Dennis Duran was excited when he got a job at Tesla’s Fremont, California factory. He was looking forward to being part of a new company pioneering electric vehicles, especially one that paid well and provided health insurance. At orientation managers told him, “You’re going to really love it here. This is a good place to work.”
But Duran found the reality of working at Tesla was a stark contrast from what he’d been promised. “It’s almost like a modern day industrial sweatshop,” he told More Perfect Union.
Tesla’s Chief Executive Elon Musk’s aggressive growth targets contribute to a culture of cutting corners and minimizing employee concerns. “All they care about is hitting numbers and doing whatever they can to please Elon,” Duran said. Workers were so afraid of leaving the production line to use the bathroom that they would not drink enough water and vomit from dehydration.
The culture was so intense that managers “just threw away health and safety out the window,” Duran said. Employees would cut their arms and hands and bleed on the line instead of going to bandage themselves up, lest they get in trouble for slowing down the assembly line. When Duran’s colleagues did step away to address their injuries, he said, “Management would start yelling at you and they’ll be like, why did he cut his hand? What is he doing? I’ll change them out with someone better.”
Duran had been prepared to work long hours at the factory but, he reflected, “I had no clue what I was getting myself into.” He was expected to work twelve hours a day, eight or ten days in a row, using a sanding machine emblazoned with a warning not to exceed eight hours of use. “It was brutal,” Duran said. “After just four days of 12 hours, like my fourth day, it was really bad. […] It was excruciating waking up with that much pain.”
The pressure to maintain production was so high that Duran and his peers were forced to walk through raw sewage that had spilled on the floor. When the workers hesitated, managers told them, “Just walk through it. We have to keep the line going.” Duran could not plan days off to rest because management would constantly change work schedules based on the factory’s progress towards its production goals.
Not all of Tesla’s safety violations had to do with speeding up the pace of work; some were just plain negligent. When Duran was assigned to spray top coats of paint he worked in 86 degree heat breathing air thick with pink paint particles. But Tesla only provided him with a half mask instead of the regulation full mask which covers the entire face and eyes. After a doctor expressed shock that Tesla did not provide gloves to absorb and dampen the vibrations from tools and heavy machinery, Duran purchased his own.
Duran’s experience is reflected in Tesla’s appalling safety record. A 2017 report found that the injury rate at Tesla’s factories was 31 percent higher than the industry standard—and that the rate of serious injuries at the company’s Fremont plant was almost double the industry standard for 2015. The amount of time workers took off for injuries tripled in 2018 as Tesla launched the Model 3. And these figures do not even account for all of the injuries in the plants; Tesla mislabels injuries as “personal medical” cases and injured workers are routinely sent back to work through their pain so they are not counted on legally mandated safety reports.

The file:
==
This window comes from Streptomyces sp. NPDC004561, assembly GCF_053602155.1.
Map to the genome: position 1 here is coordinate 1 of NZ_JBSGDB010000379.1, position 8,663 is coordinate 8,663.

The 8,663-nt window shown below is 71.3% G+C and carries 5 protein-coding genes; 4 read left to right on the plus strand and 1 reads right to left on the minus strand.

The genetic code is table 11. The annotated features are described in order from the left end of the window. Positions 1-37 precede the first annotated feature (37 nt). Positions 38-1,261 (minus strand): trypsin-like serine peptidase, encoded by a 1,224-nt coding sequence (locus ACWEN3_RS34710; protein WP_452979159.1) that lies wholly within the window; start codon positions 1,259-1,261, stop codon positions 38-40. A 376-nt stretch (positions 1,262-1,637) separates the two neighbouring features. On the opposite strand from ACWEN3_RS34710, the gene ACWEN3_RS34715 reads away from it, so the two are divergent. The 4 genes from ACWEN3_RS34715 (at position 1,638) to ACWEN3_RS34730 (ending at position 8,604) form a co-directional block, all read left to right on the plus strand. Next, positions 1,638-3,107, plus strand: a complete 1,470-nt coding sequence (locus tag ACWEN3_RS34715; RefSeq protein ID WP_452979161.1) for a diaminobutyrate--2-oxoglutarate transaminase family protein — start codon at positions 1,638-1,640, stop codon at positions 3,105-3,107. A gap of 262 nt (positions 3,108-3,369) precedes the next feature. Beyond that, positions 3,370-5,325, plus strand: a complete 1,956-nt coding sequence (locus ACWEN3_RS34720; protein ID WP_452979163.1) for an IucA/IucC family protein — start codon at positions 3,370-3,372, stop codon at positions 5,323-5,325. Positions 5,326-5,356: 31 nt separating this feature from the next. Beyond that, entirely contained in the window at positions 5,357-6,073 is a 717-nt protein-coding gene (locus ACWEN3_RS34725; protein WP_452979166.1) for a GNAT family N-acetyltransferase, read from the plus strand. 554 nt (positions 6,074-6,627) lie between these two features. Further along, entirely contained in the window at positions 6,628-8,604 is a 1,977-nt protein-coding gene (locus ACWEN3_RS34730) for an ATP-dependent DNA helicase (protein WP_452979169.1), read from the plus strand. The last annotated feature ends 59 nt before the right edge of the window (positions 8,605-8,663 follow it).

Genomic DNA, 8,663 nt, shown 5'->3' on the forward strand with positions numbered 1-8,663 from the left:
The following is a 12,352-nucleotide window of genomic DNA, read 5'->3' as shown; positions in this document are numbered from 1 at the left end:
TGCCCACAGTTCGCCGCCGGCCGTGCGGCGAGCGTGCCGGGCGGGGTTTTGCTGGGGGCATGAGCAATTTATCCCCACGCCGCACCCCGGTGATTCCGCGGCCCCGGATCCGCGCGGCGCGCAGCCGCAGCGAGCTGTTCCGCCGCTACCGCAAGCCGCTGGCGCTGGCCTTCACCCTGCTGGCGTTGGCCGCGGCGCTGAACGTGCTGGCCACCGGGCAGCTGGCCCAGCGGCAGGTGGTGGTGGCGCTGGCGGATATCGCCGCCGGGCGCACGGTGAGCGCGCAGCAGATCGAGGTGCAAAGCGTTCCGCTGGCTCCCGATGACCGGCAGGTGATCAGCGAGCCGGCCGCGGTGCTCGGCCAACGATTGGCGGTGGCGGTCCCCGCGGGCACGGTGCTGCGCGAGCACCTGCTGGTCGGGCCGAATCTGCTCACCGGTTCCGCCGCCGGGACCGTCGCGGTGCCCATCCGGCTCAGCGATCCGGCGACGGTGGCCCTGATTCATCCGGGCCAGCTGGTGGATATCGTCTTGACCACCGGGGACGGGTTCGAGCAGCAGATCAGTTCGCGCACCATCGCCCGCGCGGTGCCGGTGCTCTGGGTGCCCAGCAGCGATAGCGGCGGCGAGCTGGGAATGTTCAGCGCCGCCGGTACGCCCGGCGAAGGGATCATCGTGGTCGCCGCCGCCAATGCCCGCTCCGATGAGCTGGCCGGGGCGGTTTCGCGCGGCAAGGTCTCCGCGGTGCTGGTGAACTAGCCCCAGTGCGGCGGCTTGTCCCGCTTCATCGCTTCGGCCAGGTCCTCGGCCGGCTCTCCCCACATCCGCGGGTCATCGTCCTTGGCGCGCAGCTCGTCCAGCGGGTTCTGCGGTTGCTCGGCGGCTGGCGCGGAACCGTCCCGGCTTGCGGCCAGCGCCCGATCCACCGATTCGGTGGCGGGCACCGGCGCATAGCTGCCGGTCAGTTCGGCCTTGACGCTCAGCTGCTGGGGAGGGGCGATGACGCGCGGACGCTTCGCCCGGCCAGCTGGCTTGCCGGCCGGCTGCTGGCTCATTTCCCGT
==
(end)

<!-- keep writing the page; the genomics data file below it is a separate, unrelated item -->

Eventually, Duran spoke up to his health and safety supervisor. It did not go according to plan. “He almost tried to get me fired and tried to make accusations that I didn’t know the rules and it was a fiasco,” Duran recalled. “And we started arguing back and forth and eventually he would just try to harass me every day.” He was transferred to another supervisor, but the intimidation continued.
While Tesla churns through workers like Duran, Elon Musk has become one of the world’s richest men, worth an estimated $156 billion dollars. If Duran could speak to Musk, he would tell him, “I want the culture to change to feel less intimidating, less stress, more at equal levels. No more superiority complex over workers. I would want health and safety to be above production numbers. I want workers to just come into work every day knowing that their job’s gonna be there the next day.”
Tesla’s treatment led Duran to join an organizing campaign led by the United Auto Workers. “The culture was extremely anti-union,” he said. In March, the National Labor Relations Board ruled that Tesla had illegally fired, harassed, and interrogated workers who were part of the unionization effort. “A lot of coworkers were extremely afraid to say anything about the union. They always thought like anything union you’re going to get immediately fired.” When Duran would wear his union shirt at the factory, strangers would come up to him and tell him, “if I was you I’d be taking that shirt off.”
After five years of grueling hours, injuries, harassment, and an uphill unionization battle, Dennis left for another job. “The compensation and other benefits of Tesla never really outweighed the negatives,” he said. Duran now works at Kaiser Permanente, where his job is part of a union. Comparing his new workplace to Tesla is night and day: “You have a more democratic voice, you have a representative that stands with you. If there’s any problems with management, you don’t have to stand alone.”